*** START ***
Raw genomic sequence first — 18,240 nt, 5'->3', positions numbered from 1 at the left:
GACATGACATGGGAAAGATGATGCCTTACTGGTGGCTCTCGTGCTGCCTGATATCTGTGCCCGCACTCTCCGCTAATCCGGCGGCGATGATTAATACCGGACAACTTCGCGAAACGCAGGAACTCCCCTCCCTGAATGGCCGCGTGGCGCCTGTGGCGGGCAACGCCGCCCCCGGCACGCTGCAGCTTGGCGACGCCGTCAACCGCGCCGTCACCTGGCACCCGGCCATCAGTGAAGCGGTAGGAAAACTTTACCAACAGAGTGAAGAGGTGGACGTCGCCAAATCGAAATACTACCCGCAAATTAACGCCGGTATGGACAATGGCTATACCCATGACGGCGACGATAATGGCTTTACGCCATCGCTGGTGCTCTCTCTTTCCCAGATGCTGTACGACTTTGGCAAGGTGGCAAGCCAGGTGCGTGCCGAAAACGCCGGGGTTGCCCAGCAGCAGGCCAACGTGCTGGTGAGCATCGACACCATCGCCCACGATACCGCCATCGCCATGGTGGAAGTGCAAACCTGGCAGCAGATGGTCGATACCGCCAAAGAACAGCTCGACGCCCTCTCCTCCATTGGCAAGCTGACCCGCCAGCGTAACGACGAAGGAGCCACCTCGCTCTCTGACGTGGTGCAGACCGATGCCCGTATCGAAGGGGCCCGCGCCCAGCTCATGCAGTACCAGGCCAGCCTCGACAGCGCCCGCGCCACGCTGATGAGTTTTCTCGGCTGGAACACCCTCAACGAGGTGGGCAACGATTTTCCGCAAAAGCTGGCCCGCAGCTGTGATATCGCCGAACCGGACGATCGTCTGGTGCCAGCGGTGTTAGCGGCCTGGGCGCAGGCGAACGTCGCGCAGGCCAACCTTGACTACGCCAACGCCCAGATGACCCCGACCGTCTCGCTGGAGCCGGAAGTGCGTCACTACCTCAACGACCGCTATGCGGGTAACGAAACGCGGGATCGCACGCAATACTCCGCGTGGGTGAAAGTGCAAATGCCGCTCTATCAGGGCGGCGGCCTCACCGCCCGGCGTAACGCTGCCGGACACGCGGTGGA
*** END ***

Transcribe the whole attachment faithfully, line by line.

Raw genomic sequence first — 18,240 nt, 5'->3', positions numbered from 1 at the left:
GACATGACATGGGAAAGATGATGCCTTACTGGTGGCTCTCGTGCTGCCTGATATCTGTGCCCGCACTCTCCGCTAATCCGGCGGCGATGATTAATACCGGACAACTTCGCGAAACGCAGGAACTCCCCTCCCTGAATGGCCGCGTGGCGCCTGTGGCGGGCAACGCCGCCCCCGGCACGCTGCAGCTTGGCGACGCCGTCAACCGCGCCGTCACCTGGCACCCGGCCATCAGTGAAGCGGTAGGAAAACTTTACCAACAGAGTGAAGAGGTGGACGTCGCCAAATCGAAATACTACCCGCAAATTAACGCCGGTATGGACAATGGCTATACCCATGACGGCGACGATAATGGCTTTACGCCATCGCTGGTGCTCTCTCTTTCCCAGATGCTGTACGACTTTGGCAAGGTGGCAAGCCAGGTGCGTGCCGAAAACGCCGGGGTTGCCCAGCAGCAGGCCAACGTGCTGGTGAGCATCGACACCATCGCCCACGATACCGCCATCGCCATGGTGGAAGTGCAAACCTGGCAGCAGATGGTCGATACCGCCAAAGAACAGCTCGACGCCCTCTCCTCCATTGGCAAGCTGACCCGCCAGCGTAACGACGAAGGAGCCACCTCGCTCTCTGACGTGGTGCAGACCGATGCCCGTATCGAAGGGGCCCGCGCCCAGCTCATGCAGTACCAGGCCAGCCTCGACAGCGCCCGCGCCACGCTGATGAGTTTTCTCGGCTGGAACACCCTCAACGAGGTGGGCAACGATTTTCCGCAAAAGCTGGCCCGCAGCTGTGATATCGCCGAACCGGACGATCGTCTGGTGCCAGCGGTGTTAGCGGCCTGGGCGCAGGCGAACGTCGCGCAGGCCAACCTTGACTACGCCAACGCCCAGATGACCCCGACCGTCTCGCTGGAGCCGGAAGTGCGTCACTACCTCAACGACCGCTATGCGGGTAACGAAACGCGGGATCGCACGCAATACTCCGCGTGGGTGAAAGTGCAAATGCCGCTCTATCAGGGCGGCGGCCTCACCGCCCGGCGTAACGCTGCCGGACACGCGGTGGA